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Market Recap: EU Crisis Continues to Fester, Weighs on Investors

Market Recap: EU Crisis Continues to Fester, Weighs on Investors

Markets closed down today:

▼ Dow: -1.09 percent

▼ Nasdaq: -1.94 percent

▼ S&P: -1.60 percent

Precious metals:

▲ Gold: up +0.73 percent to $1,584.40 an ounce

▲ Silver: up +2.14 percent to settle at $27.44


▼ Oil: -1.00 percent

Markets were down because:

Europe's latest efforts to quell its financial crisis left investors exasperated Monday, causing steep losses in stock markets on both sides of the Atlantic.

The Dow Jones industrial average dropped 138 points to close at 12,502.66, a loss of 1.1 percent. The broader Standard & Poor's 500 index fell even more, 1.6 percent.

In Europe, Spain formally asked for help to rescue the country's ailing banks, but its request left many questions unanswered, including how much it needs of the $125 billion loan package offered by other European governments. The uncertainty unsettled markets, pushing borrowing costs higher for Spain's government. Spain's stock market plunged 3.7 percent.

Big bank stocks slumped. If Spain fails to rescue its banks, many analysts worry that Europe's financial system could freeze up, and banks across Europe and the U.S. would suffer. Spain's banks have been hobbled by loans made during a real-estate bubble, and the government has been inconsistent about how much help it will need to save them.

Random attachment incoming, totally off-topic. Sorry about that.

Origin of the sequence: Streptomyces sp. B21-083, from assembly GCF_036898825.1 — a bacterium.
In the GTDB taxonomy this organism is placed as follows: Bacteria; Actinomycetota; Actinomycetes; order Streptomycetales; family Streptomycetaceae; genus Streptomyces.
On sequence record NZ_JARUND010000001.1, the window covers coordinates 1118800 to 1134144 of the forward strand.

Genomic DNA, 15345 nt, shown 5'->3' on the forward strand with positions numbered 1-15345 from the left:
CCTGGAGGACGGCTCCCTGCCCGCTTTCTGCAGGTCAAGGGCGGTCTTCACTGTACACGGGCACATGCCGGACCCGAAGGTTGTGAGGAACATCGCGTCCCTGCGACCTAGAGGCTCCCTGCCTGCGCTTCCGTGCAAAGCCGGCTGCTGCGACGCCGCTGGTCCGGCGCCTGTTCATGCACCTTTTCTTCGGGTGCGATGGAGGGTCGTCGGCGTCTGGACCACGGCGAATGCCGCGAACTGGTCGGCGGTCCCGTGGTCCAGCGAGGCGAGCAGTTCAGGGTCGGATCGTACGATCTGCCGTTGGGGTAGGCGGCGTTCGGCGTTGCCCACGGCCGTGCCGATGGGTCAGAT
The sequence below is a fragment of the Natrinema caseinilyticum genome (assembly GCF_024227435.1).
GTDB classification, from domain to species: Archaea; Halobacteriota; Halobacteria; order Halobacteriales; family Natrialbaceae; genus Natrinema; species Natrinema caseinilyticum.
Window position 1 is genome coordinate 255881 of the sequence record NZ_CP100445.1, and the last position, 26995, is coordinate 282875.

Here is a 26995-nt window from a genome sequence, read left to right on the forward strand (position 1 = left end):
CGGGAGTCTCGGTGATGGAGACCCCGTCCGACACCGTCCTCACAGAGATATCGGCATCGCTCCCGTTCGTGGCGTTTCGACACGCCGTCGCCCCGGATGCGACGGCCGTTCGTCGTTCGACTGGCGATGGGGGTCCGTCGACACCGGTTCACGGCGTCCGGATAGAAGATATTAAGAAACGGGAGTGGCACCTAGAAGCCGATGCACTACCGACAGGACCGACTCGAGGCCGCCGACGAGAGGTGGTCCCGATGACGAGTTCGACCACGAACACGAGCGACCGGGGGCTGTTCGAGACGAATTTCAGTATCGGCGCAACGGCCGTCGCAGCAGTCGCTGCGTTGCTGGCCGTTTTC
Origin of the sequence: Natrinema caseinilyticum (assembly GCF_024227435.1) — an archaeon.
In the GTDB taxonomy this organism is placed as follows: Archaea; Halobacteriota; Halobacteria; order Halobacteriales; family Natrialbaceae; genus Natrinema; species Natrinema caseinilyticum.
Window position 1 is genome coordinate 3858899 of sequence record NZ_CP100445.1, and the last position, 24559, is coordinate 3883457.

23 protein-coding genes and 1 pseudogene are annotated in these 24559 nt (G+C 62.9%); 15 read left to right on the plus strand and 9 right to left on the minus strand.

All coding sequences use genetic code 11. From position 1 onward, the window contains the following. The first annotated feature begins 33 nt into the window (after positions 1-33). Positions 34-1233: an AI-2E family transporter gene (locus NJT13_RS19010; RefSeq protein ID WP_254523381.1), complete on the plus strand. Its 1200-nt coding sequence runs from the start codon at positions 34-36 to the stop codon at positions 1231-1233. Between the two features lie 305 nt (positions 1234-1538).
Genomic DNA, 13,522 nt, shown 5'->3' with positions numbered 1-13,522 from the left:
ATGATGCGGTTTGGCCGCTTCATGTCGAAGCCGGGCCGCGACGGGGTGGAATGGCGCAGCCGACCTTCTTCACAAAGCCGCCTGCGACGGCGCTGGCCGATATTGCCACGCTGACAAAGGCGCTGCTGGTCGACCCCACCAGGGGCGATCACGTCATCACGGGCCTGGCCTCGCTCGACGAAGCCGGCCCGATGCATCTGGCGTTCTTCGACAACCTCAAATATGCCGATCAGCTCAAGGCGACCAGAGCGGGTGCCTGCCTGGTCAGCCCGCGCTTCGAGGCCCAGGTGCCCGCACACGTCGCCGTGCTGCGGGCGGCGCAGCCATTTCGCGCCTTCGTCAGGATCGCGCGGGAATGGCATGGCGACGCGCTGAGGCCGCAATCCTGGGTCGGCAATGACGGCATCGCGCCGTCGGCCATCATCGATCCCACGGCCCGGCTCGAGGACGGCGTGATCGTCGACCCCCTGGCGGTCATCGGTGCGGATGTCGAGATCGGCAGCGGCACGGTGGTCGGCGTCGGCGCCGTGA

U.S. stocks slid at the opening of trading, following global markets lower after Spain requested help for its struggling banks. (AP Photo/Richard Drew)

Bank of America dropped 4 percent, the biggest fall among the 30 stocks in the Dow Jones industrial average. BofA's stock lost 34 cents to $7.60. JPMorgan Chase fell 67 cents to $35.32 and Citigroup dropped $1.24 to $26.75.

Analysts worry that Europe's piecemeal approach to its spreading government debt crises may fall short, and the banking system of a large country like Spain could collapse. That could shock tightly connected global financial markets.

The leaders of the 27 countries in the European Union meet Thursday and Friday in Brussels for another summit aimed at reining in the crisis, but market players remain skeptical that Germany will sign off. As the region's largest and strongest economy, Germany has to participate for any plan to work.

The dollar and Treasury prices rose as investors shifted money into low-risk investments. The yield on the 10-year Treasury note fell to 1.61 percent from 1.67 percent late Friday.

In other trading, the S&P 500 index fell 21.30 points to 1,313.72. All 10 of the index's industry groups fell. The Nasdaq composite lost 56.26 points, or 1.9 percent, to 2,836.16.

Energy stocks were also big losers after the price of crude oil fell again. Benchmark U.S. crude lost 55 cents a barrel to $79.21, continuing a slump that has brought the price down from $110 in late February. Exxon Mobil fell 87 cents to $81.24.

Energy prices have been falling as traders anticipate that slower growth in China and the crisis in Europe will drag down global economic growth and decrease demand for energy.

European markets closed sharply lower. Stocks dropped 4 percent in Italy and 2 percent in both France and Germany. Shares of European banks, including Spain's Banco Santander SA and Deutsche Bank AG, sank.

The Associated Press contributed to this report.

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